- Penetration testing after each release.
- Ensure that application whitelisting accounts for filtering copycat URLs.
- Keep application vulnerability patching up to date.
- Understand what the vendor security commitments are to keep up with current threats and notification of breaches.
After a cyber attack, several key actions must be undertaken to:
- Ensure that applications data has been inspected.
- Ensure that the application code is not the entry point.
- Review the entire application stack and start recovery with infrastructure apps first (see the separate Wavestone Strategy Brief, “Key Steps to Consider When Reconstructing your IT Infrastructure After a Cyber Attack“)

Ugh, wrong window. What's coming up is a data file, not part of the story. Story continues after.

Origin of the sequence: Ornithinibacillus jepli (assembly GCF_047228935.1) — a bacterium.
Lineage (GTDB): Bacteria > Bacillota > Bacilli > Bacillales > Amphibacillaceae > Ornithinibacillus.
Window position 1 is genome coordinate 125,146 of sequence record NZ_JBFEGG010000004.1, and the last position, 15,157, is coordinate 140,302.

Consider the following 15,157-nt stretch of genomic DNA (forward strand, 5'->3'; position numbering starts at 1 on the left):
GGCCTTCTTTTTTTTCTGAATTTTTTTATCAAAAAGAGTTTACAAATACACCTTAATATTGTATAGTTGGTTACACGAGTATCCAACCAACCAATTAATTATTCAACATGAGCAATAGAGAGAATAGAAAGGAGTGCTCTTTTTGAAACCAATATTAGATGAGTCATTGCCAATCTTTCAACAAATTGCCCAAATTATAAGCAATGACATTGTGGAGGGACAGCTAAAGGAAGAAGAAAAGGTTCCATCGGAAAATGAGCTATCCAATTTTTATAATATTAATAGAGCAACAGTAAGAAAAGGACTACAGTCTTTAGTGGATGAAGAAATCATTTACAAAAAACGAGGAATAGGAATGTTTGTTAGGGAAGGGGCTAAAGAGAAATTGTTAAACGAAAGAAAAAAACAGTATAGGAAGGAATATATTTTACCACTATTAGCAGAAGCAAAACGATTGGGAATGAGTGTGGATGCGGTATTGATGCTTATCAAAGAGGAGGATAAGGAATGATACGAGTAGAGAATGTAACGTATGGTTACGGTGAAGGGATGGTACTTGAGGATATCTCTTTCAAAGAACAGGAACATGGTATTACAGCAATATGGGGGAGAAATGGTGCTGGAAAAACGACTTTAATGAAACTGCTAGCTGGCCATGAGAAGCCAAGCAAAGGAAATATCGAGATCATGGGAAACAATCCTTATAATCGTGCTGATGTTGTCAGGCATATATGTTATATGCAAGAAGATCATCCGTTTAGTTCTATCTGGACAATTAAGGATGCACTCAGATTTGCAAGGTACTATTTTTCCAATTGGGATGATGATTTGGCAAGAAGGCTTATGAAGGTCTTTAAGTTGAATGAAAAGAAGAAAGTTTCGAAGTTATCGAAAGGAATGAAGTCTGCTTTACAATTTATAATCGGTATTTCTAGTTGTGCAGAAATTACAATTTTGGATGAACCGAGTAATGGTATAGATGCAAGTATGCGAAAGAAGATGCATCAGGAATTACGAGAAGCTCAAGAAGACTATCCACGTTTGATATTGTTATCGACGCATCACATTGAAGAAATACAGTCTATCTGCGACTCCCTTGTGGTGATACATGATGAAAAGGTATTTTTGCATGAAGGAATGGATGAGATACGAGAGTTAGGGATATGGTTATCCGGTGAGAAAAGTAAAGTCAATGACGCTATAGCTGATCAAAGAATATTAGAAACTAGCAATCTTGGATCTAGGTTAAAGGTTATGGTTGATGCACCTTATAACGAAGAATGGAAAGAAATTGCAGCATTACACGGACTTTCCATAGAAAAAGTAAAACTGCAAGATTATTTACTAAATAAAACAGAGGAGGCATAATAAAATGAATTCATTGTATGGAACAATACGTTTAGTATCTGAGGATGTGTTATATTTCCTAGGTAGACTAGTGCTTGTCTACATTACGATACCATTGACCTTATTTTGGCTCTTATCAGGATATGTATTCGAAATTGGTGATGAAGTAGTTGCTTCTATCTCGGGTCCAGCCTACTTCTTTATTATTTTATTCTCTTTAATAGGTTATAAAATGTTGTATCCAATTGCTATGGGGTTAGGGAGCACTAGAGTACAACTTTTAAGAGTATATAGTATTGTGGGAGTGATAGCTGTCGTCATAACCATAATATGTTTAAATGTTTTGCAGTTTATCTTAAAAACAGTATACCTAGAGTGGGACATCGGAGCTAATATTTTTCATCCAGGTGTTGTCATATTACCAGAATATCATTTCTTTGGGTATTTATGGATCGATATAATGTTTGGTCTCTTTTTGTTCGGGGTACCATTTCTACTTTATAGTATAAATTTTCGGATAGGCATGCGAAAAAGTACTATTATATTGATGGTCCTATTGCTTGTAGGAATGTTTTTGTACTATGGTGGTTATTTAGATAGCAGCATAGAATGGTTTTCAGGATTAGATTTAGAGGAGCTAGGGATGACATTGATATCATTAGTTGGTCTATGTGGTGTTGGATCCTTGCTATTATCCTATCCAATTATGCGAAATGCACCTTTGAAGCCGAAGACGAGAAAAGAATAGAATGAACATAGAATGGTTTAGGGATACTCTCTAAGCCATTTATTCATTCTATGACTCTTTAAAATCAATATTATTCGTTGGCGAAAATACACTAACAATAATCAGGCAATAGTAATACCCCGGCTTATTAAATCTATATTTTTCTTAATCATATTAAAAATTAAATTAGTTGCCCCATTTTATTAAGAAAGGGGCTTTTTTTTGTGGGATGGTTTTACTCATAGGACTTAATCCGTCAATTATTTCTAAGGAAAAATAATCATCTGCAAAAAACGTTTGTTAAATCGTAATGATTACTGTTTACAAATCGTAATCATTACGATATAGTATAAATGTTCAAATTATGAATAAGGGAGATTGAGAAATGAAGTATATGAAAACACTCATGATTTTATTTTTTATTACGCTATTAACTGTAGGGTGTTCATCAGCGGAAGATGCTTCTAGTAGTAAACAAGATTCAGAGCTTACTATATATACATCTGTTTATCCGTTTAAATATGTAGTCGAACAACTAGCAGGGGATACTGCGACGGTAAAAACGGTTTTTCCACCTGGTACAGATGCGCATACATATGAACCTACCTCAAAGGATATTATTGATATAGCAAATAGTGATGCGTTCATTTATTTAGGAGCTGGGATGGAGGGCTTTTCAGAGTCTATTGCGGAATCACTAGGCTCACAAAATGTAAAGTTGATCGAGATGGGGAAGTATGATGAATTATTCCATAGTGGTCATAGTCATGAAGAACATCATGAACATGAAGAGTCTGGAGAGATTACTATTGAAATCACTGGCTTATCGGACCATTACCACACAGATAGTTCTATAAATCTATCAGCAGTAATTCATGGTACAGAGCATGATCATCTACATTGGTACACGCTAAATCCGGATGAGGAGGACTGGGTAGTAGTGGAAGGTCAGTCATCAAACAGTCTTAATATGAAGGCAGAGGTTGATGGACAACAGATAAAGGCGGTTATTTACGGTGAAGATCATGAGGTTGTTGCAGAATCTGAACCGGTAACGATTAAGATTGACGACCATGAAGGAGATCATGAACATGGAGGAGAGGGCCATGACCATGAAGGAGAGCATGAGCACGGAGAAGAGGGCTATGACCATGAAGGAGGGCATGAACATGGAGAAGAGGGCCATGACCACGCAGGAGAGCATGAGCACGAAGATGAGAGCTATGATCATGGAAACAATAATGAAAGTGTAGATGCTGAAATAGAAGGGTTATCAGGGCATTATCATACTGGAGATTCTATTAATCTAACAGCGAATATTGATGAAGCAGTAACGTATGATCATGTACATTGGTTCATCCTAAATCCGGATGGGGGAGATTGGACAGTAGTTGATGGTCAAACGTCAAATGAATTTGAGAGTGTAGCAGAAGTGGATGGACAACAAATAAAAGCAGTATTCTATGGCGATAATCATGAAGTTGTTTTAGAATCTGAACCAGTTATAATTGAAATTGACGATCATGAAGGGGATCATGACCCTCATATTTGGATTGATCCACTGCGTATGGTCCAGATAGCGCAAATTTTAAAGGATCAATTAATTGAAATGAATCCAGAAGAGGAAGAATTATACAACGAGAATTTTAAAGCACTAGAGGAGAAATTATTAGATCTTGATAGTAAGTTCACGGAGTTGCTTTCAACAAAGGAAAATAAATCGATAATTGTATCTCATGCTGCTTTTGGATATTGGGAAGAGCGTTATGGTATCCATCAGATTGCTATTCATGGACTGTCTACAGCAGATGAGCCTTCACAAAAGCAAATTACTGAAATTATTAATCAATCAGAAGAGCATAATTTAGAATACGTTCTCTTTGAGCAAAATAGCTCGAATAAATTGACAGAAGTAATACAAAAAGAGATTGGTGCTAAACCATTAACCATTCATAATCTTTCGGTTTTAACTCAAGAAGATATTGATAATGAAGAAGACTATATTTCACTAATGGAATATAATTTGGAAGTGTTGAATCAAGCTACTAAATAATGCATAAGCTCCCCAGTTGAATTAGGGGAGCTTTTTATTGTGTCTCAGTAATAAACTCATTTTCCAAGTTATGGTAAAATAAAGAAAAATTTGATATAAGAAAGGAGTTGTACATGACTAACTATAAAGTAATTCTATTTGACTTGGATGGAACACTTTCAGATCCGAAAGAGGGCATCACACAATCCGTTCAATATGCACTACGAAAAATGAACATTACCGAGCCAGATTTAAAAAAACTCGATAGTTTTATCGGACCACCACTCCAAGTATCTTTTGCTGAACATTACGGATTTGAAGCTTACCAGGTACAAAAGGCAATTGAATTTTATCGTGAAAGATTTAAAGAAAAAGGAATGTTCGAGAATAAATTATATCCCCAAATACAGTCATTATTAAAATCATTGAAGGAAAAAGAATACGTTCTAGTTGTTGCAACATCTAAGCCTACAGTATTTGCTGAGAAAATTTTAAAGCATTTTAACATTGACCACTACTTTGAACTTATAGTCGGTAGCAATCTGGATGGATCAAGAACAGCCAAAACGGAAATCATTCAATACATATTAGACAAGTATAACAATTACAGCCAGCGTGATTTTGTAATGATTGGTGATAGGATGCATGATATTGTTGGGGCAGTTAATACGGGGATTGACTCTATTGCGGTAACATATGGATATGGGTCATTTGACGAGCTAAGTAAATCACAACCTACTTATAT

Below are a few context-setting scenarios and responses to consider for applications recovery:
|Password compromise leading to data leak (e.g., Anthem, Home Depot, Equifax)||Isolate the network (do not connect to the Internet), update your applications and all patching (infrastructure and applications), and completely rebuild any servers that were compromised.|
|Malware (e.g., Utility Transmission hacks, DOD)||Cut off external access to anything in your network (no Internet). Shut down all external access including email. As above, update your applications and all patching (infrastructure and applications), and completely rebuild any servers that were compromised.|
|Ransomware (e.g., Colonial Pipeline)||Cut off external access, pull off-site backups, and reinstall all critical systems.|